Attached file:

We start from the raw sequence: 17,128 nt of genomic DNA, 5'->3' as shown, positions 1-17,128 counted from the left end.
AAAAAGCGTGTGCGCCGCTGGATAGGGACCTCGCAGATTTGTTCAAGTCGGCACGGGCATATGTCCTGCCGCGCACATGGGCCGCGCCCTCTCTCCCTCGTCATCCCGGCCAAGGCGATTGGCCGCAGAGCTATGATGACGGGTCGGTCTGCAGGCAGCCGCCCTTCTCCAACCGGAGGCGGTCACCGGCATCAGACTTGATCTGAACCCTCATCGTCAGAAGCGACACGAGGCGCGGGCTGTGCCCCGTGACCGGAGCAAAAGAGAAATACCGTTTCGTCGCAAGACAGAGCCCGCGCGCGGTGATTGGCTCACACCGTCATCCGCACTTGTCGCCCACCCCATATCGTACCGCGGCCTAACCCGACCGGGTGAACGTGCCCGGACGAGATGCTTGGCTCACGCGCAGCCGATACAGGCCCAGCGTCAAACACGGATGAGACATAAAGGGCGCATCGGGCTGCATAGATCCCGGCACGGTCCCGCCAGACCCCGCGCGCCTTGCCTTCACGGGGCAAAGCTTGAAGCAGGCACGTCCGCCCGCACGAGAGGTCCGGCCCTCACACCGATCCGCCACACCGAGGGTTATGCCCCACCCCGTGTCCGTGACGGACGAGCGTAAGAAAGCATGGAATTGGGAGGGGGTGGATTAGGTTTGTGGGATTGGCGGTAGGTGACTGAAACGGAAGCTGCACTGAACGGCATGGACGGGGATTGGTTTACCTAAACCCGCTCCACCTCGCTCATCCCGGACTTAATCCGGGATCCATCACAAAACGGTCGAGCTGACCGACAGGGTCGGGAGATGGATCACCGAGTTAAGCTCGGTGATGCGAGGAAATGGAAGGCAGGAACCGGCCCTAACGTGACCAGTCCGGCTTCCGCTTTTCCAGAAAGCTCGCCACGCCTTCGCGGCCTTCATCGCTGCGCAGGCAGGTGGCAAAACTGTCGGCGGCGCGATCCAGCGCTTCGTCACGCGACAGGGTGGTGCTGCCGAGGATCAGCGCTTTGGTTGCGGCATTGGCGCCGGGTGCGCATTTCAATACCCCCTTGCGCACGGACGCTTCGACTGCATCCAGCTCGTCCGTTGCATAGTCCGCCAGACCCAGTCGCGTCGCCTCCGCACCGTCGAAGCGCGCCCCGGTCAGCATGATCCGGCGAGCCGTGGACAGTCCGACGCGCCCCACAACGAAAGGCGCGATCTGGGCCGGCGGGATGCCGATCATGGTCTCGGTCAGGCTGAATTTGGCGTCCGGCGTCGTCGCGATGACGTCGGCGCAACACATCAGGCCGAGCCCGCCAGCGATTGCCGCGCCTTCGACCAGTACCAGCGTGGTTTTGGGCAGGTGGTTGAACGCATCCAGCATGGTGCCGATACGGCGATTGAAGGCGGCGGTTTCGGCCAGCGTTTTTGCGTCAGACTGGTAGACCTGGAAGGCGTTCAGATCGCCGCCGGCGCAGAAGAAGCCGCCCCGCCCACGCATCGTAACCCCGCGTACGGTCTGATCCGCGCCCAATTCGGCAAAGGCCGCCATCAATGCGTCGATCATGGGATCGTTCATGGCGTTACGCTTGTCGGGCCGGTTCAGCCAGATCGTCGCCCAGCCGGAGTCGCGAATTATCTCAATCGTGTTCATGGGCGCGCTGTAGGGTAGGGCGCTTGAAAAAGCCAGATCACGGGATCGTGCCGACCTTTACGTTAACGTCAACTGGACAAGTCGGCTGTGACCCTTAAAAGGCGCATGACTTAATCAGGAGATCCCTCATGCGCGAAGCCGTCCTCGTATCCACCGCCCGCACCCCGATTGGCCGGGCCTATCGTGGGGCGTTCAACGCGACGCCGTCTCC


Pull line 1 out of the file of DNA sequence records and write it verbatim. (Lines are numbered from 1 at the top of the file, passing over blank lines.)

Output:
We start from the raw sequence: 17,128 nt of genomic DNA, 5'->3' as shown, positions 1-17,128 counted from the left end.